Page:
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State Provides Funds for Two Valley Hospitals. How Much Will They Get?
gvw_edward_smith
By Edward Smith
Published 8 months ago on
August 24, 2023

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Two Valley hospitals are getting a monetary lifeline from the state of California. For one, it may mean enough to reopen. For the other, it may be enough to stay afloat.

The Department of Health Care Access and Information announced on Thursday the 17 California hospitals receiving a piece of its $300 million Distressed Hospital Loan Program. The 0% interest loans were meant to plug the holes left by COVID-19 and declining Medical reimbursement rates to the most financially distressed hospitals.

Kaweah Health in Visalia received $20.75 million after applying for $75 million.

Madera Community Hospital — which closed in December 2022 — received a $2 million bridge loan to cover operational costs. If Adventist Health follows through on its intended takeover of the hospital, Madera Community will receive an additional $50 million — the biggest earmark of hospitals on the list.

State Sen. Anna Caballero (D-Merced) was among the legislators behind the loan program. Two hospitals in her district, including Madera Community, received loans. Assemblywoman Esmeralda Soria (D-Merced) was also among the authors of the bill.

“It brings me tremendous relief to know that Madera Community Hospital and Hazel Hawkins Memorial Hospital, in San Benito County, have received grant awards and will be able to ensure that community members can once again receive services in their own communities,” Caballero said in a news release. “When seconds mean the difference between life and death, we cannot afford to have hospital doors closed.”

Analysts: Madera Needs Its Loans Forgiven

In July, Adventist Health signed a letter of intent saying it would administer operations of Madera Community.

Shortly before that, Madera County supervisors commissioned a financial analysis of what it would take to reopen Madera Community.

Force 10, the group commissioned for the study, found it would take $44.8 million just to reopen the hospital and operate it for 180 days. That includes rehiring staff and operational costs.

In order to be financially viable in the long run, Robert Minkin, managing partner for Force 10, said the hospital would need at least $30 million. That amount would also need to be a grant rather than a loan.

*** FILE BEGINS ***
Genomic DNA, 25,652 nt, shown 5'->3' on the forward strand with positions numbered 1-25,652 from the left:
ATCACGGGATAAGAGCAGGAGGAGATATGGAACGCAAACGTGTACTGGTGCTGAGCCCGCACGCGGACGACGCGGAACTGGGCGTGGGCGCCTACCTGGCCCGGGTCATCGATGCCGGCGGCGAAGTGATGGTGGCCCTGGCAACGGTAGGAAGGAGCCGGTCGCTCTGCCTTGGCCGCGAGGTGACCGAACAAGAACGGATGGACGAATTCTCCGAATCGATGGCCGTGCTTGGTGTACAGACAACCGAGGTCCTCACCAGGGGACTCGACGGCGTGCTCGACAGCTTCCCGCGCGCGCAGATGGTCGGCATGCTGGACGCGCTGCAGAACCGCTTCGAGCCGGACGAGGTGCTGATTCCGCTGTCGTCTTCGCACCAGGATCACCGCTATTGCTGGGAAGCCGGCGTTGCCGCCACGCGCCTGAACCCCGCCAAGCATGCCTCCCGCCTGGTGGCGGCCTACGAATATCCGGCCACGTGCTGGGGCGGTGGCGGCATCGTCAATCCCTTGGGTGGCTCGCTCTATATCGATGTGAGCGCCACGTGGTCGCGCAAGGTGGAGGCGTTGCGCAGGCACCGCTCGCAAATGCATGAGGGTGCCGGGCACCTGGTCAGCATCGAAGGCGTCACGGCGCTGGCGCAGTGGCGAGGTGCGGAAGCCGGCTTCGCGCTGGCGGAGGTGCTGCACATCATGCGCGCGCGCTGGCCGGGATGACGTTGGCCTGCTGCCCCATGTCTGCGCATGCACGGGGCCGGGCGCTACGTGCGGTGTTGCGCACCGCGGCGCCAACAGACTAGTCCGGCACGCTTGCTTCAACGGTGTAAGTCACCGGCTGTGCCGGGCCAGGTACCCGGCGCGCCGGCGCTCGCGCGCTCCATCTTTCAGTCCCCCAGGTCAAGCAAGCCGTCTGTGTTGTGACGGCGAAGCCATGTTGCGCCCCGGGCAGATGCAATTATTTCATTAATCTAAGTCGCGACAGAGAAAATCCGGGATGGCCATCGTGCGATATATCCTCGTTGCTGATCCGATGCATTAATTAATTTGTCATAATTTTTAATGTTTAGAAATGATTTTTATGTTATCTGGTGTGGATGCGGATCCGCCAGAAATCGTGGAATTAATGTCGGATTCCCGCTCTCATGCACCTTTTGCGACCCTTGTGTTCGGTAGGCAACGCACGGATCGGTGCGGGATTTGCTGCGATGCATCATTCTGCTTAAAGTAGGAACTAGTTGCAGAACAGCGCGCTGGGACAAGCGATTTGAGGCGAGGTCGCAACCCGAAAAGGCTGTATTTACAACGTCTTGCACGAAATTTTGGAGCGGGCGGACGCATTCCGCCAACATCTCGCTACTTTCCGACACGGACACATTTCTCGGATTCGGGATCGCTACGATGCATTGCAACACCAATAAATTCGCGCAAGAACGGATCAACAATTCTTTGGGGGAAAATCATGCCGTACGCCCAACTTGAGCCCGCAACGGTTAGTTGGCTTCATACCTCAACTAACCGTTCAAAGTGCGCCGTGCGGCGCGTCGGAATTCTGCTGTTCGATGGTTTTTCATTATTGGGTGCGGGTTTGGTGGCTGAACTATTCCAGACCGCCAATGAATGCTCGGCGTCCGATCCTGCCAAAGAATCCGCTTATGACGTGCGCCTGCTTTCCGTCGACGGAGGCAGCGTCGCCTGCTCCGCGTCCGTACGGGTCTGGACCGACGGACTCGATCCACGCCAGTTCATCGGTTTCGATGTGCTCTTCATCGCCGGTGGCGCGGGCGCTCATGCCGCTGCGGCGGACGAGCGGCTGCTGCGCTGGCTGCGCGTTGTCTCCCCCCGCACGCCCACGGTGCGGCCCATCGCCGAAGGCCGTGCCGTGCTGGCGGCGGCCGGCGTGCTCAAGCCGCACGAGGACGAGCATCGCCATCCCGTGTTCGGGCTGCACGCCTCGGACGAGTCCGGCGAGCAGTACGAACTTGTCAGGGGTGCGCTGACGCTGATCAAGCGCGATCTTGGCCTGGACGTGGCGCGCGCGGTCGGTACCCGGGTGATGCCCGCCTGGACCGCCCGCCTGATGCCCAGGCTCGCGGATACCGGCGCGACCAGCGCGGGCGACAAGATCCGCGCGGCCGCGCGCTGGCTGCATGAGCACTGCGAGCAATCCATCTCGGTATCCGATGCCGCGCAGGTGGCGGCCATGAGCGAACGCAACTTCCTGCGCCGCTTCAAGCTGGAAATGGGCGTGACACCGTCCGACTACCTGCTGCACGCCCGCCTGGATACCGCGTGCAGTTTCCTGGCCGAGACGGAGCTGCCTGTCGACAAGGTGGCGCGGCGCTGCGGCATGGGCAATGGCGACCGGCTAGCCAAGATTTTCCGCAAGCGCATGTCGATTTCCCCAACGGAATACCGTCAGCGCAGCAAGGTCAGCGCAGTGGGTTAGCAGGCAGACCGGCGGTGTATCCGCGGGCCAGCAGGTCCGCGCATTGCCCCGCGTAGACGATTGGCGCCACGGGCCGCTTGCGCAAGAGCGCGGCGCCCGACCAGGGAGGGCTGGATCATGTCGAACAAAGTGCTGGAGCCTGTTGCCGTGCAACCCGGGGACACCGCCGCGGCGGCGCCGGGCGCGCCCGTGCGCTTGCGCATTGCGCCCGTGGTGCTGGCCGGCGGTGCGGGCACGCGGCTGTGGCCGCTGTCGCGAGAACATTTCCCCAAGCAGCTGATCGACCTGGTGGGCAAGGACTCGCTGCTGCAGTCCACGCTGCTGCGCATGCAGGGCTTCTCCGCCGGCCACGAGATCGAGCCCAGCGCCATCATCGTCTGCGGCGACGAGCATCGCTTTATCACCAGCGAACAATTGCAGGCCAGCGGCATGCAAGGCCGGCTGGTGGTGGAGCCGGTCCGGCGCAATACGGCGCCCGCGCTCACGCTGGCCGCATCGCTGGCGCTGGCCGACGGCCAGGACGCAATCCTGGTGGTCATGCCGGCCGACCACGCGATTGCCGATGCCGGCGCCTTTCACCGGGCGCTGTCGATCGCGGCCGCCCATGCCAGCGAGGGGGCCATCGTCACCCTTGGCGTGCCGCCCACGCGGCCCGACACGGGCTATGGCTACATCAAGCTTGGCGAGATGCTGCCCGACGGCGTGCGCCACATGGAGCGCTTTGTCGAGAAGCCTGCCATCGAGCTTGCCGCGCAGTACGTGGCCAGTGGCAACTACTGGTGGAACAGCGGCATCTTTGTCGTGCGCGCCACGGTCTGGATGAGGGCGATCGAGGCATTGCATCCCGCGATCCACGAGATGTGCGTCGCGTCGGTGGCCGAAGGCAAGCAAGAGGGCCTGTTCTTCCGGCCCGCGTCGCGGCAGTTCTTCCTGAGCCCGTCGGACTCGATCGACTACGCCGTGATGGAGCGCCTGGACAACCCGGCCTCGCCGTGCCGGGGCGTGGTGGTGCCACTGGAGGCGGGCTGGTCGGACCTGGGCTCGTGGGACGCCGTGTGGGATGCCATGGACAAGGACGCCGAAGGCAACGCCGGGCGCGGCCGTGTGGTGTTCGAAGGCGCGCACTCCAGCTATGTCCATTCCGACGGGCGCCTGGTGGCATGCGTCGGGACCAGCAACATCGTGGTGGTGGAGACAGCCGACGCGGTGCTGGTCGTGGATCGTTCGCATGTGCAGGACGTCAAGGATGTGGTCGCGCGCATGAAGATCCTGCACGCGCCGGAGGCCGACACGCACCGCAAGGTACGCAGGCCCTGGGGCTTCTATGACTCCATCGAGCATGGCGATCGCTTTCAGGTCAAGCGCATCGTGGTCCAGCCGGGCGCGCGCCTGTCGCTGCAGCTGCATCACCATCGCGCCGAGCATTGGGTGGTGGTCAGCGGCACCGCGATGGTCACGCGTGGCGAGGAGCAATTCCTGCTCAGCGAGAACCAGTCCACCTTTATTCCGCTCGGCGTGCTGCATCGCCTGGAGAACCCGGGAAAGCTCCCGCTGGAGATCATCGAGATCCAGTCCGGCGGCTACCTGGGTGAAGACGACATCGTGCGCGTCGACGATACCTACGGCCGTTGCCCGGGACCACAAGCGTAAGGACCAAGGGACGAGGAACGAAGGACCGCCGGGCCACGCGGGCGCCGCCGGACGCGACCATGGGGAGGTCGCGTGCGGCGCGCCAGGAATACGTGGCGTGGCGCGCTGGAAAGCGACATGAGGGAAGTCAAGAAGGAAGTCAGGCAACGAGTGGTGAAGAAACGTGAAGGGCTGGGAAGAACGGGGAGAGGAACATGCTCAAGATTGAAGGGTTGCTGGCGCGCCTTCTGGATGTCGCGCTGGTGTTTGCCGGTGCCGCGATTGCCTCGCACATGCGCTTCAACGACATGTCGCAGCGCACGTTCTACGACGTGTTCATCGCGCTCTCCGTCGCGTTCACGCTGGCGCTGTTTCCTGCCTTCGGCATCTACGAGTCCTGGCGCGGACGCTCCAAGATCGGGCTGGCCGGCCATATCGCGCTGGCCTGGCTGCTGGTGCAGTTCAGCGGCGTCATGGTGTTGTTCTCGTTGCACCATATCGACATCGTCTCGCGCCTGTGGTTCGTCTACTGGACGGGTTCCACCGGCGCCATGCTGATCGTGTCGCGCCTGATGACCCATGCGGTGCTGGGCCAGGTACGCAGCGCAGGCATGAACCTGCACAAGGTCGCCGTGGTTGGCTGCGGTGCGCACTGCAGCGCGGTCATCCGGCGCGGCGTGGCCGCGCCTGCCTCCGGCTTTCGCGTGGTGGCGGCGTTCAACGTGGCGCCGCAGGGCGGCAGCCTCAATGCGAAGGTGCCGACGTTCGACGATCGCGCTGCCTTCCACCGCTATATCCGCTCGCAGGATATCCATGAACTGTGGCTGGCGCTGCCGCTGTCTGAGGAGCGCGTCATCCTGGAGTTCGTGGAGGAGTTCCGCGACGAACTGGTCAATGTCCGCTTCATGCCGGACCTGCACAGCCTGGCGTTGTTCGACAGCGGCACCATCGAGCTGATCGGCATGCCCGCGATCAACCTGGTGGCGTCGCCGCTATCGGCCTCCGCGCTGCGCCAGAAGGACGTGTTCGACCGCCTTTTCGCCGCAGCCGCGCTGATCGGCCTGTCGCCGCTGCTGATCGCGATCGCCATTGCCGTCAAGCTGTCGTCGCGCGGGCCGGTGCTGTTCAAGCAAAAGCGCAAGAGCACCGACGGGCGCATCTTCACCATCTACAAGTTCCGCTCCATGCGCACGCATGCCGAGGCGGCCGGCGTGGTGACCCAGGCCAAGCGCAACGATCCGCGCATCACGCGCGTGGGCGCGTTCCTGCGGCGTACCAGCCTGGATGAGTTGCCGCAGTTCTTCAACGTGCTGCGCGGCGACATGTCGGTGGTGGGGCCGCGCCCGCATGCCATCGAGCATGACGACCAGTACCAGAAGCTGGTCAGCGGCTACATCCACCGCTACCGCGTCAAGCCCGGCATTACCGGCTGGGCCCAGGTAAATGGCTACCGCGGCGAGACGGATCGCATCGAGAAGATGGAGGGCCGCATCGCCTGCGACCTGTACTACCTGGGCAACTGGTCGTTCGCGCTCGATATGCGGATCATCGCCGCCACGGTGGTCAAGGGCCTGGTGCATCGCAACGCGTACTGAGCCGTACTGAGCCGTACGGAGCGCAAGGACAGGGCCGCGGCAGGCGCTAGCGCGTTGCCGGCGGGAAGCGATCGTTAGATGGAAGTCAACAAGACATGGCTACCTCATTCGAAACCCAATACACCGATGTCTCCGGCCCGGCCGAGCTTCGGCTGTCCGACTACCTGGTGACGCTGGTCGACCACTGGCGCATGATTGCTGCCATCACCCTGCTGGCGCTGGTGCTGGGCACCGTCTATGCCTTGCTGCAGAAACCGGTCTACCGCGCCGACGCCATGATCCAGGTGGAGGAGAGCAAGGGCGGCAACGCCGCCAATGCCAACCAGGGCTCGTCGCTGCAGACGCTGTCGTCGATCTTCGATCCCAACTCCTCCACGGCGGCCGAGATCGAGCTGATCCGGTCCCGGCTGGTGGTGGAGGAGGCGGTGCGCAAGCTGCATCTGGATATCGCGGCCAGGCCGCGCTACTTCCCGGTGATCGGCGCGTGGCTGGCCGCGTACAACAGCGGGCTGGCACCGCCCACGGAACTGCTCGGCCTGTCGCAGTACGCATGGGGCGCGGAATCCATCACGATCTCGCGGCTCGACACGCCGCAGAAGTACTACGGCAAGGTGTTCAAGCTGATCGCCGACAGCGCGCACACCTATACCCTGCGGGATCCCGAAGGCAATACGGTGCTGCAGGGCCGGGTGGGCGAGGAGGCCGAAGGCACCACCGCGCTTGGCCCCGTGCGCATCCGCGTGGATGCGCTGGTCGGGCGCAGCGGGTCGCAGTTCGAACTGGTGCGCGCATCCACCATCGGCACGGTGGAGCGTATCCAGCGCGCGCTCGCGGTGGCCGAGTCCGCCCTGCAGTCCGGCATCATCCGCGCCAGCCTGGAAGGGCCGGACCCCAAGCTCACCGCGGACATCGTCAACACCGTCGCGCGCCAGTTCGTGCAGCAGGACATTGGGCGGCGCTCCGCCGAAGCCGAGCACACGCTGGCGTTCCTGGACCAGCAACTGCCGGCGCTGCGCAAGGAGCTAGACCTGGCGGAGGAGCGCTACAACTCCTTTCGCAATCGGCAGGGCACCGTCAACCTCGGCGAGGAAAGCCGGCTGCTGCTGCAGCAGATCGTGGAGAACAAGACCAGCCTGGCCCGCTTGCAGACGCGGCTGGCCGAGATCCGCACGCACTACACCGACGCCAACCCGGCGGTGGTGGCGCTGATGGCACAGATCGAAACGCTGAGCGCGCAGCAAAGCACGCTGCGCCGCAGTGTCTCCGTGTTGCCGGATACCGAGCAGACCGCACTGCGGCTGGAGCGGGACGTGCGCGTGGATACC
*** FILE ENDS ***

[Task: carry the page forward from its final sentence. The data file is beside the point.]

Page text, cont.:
According to the terms of the state loans, the money can be repaid over 72 months.

Hospital administration is also trying to keep its license active. Madera supervisors granted the hospital $500,000 to keep it open through August. Without that money, the hospital’s license could expire, costing Adventist Health even more should it officially take over operations.

The $2 million bridge loan would go toward that same purpose.

Nearly $21 Million to Keep Kaweah Open

Kaweah Health had requested $75 million from the $300 million fund. In a May interview, Kaweah CEO Gary Herbst had said the hospital really needed $50 million to get back on its feet.

The hospital lost $140 million over the course of the pandemic, Herbst said. Without the ability to perform surgeries, hospital income was limited while at the same time, hospitals paid vastly more for staffing costs.

“A big thank you to Senator Shannon Grove, Assemblyman Vince Fong, and Assemblyman Devon Mathis for their work to make the Distressed Hospital Loan Program a reality,” said Herbst in a statement to GV Wire.

To cover its losses, Kaweah had to use up its cash on hand. The bond covenants issued by Kaweah Health mandate that the hospital never drop below 90 days cash on hand. At one point, the amount had dropped to 62 days.

Herbst said the money will go directly into replenishing their cash reserves.

“We have more work to do, but I’m proud to have led this effort, and am grateful the Legislature and governor moved quickly to ensure vulnerable communities across California have healthcare access when they need it most,” Soria said.

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Edward Smith,
Multimedia Journalist
Edward Smith began reporting for GV Wire in May 2023. His reporting career began at Fresno City College, graduating with an associate degree in journalism. After leaving school he spent the next six years with The Business Journal, doing research for the publication as well as covering the restaurant industry. Soon after, he took on real estate and agriculture beats, winning multiple awards at the local, state and national level. You can contact Edward at 559-440-8372 or at Edward.Smith@gvwire.com.

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